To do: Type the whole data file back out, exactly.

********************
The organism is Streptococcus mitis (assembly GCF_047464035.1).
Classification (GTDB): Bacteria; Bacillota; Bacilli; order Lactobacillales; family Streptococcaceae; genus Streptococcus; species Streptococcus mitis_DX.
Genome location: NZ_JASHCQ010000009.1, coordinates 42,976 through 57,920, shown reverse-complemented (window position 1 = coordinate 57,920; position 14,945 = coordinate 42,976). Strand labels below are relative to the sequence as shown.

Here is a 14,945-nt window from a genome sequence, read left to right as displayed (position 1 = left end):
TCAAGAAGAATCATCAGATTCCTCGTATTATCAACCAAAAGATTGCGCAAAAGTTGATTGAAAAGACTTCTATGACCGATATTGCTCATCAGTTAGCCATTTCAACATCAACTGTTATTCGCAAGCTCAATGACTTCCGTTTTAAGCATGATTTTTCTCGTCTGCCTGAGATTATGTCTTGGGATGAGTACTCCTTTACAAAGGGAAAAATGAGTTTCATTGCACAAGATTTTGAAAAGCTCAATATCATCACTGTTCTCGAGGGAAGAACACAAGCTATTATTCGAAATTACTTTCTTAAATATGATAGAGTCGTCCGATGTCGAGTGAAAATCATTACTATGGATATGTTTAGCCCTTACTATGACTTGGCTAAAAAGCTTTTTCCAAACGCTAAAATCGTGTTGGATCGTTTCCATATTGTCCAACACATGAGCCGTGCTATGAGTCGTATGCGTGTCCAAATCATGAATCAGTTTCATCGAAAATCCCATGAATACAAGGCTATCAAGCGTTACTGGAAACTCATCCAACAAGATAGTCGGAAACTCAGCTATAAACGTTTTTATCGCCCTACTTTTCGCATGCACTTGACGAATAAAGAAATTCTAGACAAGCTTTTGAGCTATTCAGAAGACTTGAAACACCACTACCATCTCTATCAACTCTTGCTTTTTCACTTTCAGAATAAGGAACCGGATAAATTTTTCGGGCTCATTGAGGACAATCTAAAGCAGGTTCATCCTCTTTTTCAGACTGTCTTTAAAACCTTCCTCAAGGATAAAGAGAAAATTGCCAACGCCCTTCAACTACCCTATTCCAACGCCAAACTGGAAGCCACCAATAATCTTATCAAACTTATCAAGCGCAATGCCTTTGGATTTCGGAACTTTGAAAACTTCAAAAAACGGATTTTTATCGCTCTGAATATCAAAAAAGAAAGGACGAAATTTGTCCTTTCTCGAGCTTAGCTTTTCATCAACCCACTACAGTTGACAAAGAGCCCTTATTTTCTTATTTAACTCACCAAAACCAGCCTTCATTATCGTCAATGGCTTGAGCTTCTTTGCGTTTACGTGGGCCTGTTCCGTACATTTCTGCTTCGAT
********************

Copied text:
The organism is Streptococcus mitis (assembly GCF_047464035.1).
Classification (GTDB): Bacteria; Bacillota; Bacilli; order Lactobacillales; family Streptococcaceae; genus Streptococcus; species Streptococcus mitis_DX.
Genome location: NZ_JASHCQ010000009.1, coordinates 42,976 through 57,920, shown reverse-complemented (window position 1 = coordinate 57,920; position 14,945 = coordinate 42,976). Strand labels below are relative to the sequence as shown.

Here is a 14,945-nt window from a genome sequence, read left to right as displayed (position 1 = left end):
TCAAGAAGAATCATCAGATTCCTCGTATTATCAACCAAAAGATTGCGCAAAAGTTGATTGAAAAGACTTCTATGACCGATATTGCTCATCAGTTAGCCATTTCAACATCAACTGTTATTCGCAAGCTCAATGACTTCCGTTTTAAGCATGATTTTTCTCGTCTGCCTGAGATTATGTCTTGGGATGAGTACTCCTTTACAAAGGGAAAAATGAGTTTCATTGCACAAGATTTTGAAAAGCTCAATATCATCACTGTTCTCGAGGGAAGAACACAAGCTATTATTCGAAATTACTTTCTTAAATATGATAGAGTCGTCCGATGTCGAGTGAAAATCATTACTATGGATATGTTTAGCCCTTACTATGACTTGGCTAAAAAGCTTTTTCCAAACGCTAAAATCGTGTTGGATCGTTTCCATATTGTCCAACACATGAGCCGTGCTATGAGTCGTATGCGTGTCCAAATCATGAATCAGTTTCATCGAAAATCCCATGAATACAAGGCTATCAAGCGTTACTGGAAACTCATCCAACAAGATAGTCGGAAACTCAGCTATAAACGTTTTTATCGCCCTACTTTTCGCATGCACTTGACGAATAAAGAAATTCTAGACAAGCTTTTGAGCTATTCAGAAGACTTGAAACACCACTACCATCTCTATCAACTCTTGCTTTTTCACTTTCAGAATAAGGAACCGGATAAATTTTTCGGGCTCATTGAGGACAATCTAAAGCAGGTTCATCCTCTTTTTCAGACTGTCTTTAAAACCTTCCTCAAGGATAAAGAGAAAATTGCCAACGCCCTTCAACTACCCTATTCCAACGCCAAACTGGAAGCCACCAATAATCTTATCAAACTTATCAAGCGCAATGCCTTTGGATTTCGGAACTTTGAAAACTTCAAAAAACGGATTTTTATCGCTCTGAATATCAAAAAAGAAAGGACGAAATTTGTCCTTTCTCGAGCTTAGCTTTTCATCAACCCACTACAGTTGACAAAGAGCCCTTATTTTCTTATTTAACTCACCAAAACCAGCCTTCATTATCGTCAATGGCTTGAGCTTCTTTGCGTTTACGTGGGCCTGTTCCGTACATTTCTGCTTCGAT